The Democrat Party has done everything possible to stop Trump’s new wall – but they never saw these guys coming.

Back in 2018 when the government was shut down to keep Trump from getting wall funds, a group called We Build The Wall said if the government wouldn’t protect our borders, its citizens would.

They raised $20 million to start building the wall with private funds. Then they went almost silent for months and people wondered whether they would ever do what they promised.

Today they just delivered in spades.

From the Washington Times:

A private group announced Monday that it has constructed a half-mile wall along a section of the U.S.-Mexico border in New Mexico, in what it said was a first in the border debate.

The section was also built faster and, organizers say, likely more cheaply than the government has been able to manage in recent years.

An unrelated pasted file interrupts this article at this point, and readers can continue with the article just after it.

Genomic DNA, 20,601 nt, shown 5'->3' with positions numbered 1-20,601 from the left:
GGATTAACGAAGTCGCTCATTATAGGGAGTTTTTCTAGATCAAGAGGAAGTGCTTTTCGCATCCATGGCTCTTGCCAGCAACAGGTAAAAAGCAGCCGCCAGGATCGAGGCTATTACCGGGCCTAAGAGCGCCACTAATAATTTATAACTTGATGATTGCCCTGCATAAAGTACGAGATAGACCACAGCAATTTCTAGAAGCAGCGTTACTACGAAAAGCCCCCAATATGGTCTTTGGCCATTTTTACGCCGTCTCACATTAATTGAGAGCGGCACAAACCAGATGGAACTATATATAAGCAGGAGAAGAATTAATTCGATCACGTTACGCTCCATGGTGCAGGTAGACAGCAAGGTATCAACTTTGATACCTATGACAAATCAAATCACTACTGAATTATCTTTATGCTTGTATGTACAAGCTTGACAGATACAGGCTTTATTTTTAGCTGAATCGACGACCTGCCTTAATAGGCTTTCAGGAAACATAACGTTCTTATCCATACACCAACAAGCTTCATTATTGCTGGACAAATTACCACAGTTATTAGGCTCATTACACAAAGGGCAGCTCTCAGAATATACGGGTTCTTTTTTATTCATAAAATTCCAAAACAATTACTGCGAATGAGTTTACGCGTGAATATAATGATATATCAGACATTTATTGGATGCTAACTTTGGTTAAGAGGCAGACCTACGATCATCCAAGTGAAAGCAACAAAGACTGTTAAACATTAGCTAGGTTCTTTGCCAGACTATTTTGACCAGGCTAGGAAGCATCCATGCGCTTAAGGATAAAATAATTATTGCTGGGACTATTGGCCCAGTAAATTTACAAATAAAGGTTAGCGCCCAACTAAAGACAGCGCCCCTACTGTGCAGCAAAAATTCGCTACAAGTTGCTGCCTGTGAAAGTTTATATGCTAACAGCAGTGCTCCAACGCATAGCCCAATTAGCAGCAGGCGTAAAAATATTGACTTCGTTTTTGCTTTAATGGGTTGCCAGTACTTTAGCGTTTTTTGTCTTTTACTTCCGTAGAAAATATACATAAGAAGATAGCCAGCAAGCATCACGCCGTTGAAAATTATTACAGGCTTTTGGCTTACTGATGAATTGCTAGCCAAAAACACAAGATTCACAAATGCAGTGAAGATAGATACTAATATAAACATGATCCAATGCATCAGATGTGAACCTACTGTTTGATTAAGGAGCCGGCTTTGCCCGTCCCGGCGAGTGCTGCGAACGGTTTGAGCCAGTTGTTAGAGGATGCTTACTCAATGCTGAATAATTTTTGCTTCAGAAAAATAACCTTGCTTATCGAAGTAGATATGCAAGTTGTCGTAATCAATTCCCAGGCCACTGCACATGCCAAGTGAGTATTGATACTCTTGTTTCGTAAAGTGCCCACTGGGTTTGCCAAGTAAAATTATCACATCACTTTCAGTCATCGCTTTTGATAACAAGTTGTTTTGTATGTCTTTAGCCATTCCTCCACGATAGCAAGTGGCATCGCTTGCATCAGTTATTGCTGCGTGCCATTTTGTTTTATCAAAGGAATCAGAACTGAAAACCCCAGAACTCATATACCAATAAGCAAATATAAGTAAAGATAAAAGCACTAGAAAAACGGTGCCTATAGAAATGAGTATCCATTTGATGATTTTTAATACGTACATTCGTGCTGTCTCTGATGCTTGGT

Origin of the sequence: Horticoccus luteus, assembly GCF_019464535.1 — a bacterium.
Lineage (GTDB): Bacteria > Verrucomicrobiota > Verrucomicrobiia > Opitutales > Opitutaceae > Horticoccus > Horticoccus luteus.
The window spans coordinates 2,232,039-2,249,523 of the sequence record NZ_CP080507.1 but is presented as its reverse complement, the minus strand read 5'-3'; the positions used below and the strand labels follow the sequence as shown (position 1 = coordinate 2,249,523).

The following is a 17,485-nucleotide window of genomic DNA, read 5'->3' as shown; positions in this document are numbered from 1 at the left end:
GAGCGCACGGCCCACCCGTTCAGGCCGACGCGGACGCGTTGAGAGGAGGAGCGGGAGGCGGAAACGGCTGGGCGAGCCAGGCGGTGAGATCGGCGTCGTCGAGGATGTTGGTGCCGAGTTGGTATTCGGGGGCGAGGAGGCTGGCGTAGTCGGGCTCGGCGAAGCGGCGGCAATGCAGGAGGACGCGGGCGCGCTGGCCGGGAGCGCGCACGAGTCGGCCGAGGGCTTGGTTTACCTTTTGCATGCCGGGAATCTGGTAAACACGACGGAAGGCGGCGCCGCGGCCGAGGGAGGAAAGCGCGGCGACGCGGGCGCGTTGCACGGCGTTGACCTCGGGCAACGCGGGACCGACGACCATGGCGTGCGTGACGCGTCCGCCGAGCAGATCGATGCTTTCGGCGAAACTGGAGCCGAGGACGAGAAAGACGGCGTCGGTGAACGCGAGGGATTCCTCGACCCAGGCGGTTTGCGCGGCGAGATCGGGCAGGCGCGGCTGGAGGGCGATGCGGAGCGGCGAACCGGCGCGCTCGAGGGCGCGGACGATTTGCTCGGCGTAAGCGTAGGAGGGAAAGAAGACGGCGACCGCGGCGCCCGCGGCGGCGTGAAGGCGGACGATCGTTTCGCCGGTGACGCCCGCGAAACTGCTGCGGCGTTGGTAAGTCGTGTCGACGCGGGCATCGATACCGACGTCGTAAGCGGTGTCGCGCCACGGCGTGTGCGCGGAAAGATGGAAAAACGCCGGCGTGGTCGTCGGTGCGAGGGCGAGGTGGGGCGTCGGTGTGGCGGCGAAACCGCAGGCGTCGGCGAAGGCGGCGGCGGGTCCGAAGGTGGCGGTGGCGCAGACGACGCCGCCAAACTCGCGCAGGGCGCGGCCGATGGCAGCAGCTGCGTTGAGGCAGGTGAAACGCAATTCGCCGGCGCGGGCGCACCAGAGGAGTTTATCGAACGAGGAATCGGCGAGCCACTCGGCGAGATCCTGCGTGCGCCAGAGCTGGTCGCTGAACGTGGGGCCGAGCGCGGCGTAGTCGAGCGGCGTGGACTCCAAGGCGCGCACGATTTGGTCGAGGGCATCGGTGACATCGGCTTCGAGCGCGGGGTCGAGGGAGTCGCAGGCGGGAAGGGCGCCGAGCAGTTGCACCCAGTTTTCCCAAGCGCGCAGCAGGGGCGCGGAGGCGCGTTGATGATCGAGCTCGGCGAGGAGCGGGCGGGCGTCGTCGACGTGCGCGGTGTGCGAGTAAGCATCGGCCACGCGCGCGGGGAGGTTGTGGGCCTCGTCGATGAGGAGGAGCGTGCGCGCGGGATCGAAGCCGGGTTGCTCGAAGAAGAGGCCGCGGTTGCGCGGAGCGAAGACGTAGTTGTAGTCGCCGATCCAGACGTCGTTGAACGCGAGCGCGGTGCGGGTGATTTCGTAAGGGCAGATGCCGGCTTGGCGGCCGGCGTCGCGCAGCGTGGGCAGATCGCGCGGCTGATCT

That’s amazing – a border wall funded by We the People.

Take that, Nancy and Chuck!

The American people believe a nation that cannot defend its borders will not be a nation for long. Open borders will lead to the destruction of our amazing nation.

That’s not what our brave men and women gave their lives for.

So we should be proud to see Americans step up and build the wall themselves. It’s our country, and we’re taking it back.

And we need to keep cheering on such acts of boldness and bravery. The border is not a safe place, and finishing the wall is a massive task.

Will you hear about this amazing accomplishment in the media? Of course not.

The only way everyone (especially liberals) will hear is if patriots get out the word.

SHARE to thank these citizens for getting the wall built!

Source: Washington Times

Continue Reading

Copyright © 2019 Rosemary Fryth.